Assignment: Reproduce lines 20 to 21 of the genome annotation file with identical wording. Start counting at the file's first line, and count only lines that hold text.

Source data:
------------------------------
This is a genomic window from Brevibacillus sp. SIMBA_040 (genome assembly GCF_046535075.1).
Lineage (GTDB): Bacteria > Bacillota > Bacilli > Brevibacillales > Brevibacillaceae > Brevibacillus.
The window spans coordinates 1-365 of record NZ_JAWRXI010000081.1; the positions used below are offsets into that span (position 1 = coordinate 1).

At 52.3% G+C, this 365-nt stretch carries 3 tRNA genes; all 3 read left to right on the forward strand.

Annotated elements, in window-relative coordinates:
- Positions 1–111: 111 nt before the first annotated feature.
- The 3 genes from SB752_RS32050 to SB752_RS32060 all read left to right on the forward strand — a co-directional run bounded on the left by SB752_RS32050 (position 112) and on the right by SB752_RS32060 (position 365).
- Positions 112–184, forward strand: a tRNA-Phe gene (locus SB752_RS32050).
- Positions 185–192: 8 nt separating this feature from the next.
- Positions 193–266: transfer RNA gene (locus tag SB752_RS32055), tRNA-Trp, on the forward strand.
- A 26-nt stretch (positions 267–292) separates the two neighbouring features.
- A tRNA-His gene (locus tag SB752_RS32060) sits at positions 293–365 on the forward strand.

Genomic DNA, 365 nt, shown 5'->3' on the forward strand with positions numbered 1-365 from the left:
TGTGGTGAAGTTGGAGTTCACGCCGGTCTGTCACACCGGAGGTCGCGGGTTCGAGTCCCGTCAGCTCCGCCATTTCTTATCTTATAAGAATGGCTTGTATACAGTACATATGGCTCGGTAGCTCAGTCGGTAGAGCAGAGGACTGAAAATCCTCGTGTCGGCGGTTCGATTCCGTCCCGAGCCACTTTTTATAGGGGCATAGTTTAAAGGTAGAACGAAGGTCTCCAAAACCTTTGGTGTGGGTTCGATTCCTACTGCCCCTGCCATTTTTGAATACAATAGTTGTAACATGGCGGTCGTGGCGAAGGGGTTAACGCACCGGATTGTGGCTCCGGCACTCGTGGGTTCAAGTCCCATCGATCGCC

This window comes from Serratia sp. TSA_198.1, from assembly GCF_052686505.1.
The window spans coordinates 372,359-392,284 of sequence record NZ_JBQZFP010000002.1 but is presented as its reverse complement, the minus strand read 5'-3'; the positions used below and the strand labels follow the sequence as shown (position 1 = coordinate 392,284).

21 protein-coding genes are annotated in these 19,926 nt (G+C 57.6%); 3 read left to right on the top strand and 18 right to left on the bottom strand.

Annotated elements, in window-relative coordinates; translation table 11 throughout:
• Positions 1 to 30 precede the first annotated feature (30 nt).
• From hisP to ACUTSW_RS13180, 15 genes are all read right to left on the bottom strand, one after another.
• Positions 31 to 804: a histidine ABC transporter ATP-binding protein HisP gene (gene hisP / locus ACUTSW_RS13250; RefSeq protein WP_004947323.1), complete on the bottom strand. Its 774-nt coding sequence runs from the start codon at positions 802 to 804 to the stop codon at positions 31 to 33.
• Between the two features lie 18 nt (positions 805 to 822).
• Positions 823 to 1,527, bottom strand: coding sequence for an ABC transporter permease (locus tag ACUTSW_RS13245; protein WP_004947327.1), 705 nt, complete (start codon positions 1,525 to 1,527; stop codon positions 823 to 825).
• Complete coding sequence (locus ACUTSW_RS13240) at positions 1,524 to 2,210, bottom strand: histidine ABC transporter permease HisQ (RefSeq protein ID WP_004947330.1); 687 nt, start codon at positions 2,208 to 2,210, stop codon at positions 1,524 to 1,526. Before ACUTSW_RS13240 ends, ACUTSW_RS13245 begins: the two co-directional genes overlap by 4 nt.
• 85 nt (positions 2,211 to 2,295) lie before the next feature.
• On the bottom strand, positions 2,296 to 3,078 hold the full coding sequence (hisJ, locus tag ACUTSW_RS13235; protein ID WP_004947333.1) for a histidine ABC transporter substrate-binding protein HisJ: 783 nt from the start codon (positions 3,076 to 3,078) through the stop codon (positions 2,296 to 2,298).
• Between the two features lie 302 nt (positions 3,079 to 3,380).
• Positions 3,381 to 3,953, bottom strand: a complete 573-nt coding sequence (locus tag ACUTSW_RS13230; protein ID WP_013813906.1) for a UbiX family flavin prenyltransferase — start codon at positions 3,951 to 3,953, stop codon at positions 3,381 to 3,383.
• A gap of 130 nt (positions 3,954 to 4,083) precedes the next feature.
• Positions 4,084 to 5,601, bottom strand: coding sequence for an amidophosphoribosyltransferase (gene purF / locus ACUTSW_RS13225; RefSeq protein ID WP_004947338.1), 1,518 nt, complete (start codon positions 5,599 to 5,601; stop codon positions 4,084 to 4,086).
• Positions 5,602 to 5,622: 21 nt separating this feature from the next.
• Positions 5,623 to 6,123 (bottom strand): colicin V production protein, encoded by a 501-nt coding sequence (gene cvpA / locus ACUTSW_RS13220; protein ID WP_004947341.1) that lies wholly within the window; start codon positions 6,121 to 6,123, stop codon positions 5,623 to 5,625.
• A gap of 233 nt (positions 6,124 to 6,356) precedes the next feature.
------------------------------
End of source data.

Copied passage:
• From hisP to ACUTSW_RS13180, 15 genes are all read right to left on the bottom strand, one after another.
• Positions 31 to 804: a histidine ABC transporter ATP-binding protein HisP gene (gene hisP / locus ACUTSW_RS13250; RefSeq protein WP_004947323.1), complete on the bottom strand. Its 774-nt coding sequence runs from the start codon at positions 802 to 804 to the stop codon at positions 31 to 33.